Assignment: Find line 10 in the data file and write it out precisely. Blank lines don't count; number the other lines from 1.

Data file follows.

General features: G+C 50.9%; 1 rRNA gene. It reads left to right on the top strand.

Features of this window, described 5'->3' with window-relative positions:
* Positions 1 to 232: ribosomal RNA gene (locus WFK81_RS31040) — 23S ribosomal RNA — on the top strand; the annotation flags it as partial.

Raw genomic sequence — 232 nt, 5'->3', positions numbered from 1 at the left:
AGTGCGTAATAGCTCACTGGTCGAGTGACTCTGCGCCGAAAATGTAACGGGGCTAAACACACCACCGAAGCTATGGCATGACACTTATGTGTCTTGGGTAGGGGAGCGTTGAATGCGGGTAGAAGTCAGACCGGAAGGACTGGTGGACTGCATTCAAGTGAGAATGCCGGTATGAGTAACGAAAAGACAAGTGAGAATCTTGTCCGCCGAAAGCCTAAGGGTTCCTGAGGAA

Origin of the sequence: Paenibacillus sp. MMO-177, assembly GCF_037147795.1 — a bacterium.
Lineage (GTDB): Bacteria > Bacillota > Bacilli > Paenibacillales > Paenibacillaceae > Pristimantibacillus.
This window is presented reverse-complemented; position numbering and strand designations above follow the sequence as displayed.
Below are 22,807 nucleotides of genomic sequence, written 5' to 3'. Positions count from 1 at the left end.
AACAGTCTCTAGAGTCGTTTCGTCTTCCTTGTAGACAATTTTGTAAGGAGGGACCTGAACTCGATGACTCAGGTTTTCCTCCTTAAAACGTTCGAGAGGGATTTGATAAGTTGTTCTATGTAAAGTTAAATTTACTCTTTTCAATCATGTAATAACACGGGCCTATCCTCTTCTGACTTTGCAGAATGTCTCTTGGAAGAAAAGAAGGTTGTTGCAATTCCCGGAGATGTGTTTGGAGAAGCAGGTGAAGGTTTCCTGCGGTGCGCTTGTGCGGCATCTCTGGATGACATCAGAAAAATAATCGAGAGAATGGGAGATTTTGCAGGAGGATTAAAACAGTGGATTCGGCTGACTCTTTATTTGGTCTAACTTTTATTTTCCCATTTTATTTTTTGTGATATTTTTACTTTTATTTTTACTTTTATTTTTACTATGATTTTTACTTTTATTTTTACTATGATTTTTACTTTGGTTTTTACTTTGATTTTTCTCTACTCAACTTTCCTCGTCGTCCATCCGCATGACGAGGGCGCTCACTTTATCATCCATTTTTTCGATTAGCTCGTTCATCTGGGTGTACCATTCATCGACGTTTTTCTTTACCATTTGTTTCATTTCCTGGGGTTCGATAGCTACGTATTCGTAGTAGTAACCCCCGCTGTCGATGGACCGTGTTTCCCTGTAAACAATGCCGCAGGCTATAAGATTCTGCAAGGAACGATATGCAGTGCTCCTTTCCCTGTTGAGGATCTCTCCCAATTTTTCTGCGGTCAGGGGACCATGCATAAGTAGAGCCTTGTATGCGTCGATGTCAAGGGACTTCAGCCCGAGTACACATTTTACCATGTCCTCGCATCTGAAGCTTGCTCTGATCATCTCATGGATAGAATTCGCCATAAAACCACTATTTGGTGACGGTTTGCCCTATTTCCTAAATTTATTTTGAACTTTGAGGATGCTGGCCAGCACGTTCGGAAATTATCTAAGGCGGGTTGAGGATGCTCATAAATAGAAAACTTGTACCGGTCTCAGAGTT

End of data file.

AACAGTCTCTAGAGTCGTTTCGTCTTCCTTGTAGACAATTTTGTAAGGAGGGACCTGAACTCGATGACTCAGGTTTTCCTCCTTAAAACGTTCGAGAGGGATTTGATAAGTTGTTCTATGTAAAGTTAAATTTACTCTTTTCAATCATGTAATAACACGGGCCTATCCTCTTCTGACTTTGCAGAATGTCTCTTGGAAGAAAAGAAGGTTGTTGCAATTCCCGGAGATGTGTTTGGAGAAGCAGGTGAAGGTTTCCTGCGGTGCGCTTGTGCGGCATCTCTGGATGACATCAGAAAAATAATCGAGAGAATGGGAGATTTTGCAGGAGGATTAAAACAGTGGATTCGGCTGACTCTTTATTTGGTCTAACTTTTATTTTCCCATTTTATTTTTTGTGATATTTTTACTTTTATTTTTACTTTTATTTTTACTATGATTTTTACTTTTATTTTTACTATGATTTTTACTTTGGTTTTTACTTTGATTTTTCTCTACTCAACTTTCCTCGTCGTCCATCCGCATGACGAGGGCGCTCACTTTATCATCCATTTTTTCGATTAGCTCGTTCATCTGGGTGTACCATTCATCGACGTTTTTCTTTACCATTTGTTTCATTTCCTGGGGTTCGATAGCTACGTATTCGTAGTAGTAACCCCCGCTGTCGATGGACCGTGTTTCCCTGTAAACAATGCCGCAGGCTATAAGATTCTGCAAGGAACGATATGCAGTGCTCCTTTCCCTGTTGAGGATCTCTCCCAATTTTTCTGCGGTCAGGGGACCATGCATAAGTAGAGCCTTGTATGCGTCGATGTCAAGGGACTTCAGCCCGAGTACACATTTTACCATGTCCTCGCATCTGAAGCTTGCTCTGATCATCTCATGGATAGAATTCGCCATAAAACCACTATTTGGTGACGGTTTGCCCTATTTCCTAAATTTATTTTGAACTTTGAGGATGCTGGCCAGCACGTTCGGAAATTATCTAAGGCGGGTTGAGGATGCTCATAAATAGAAAACTTGTACCGGTCTCAGAGTT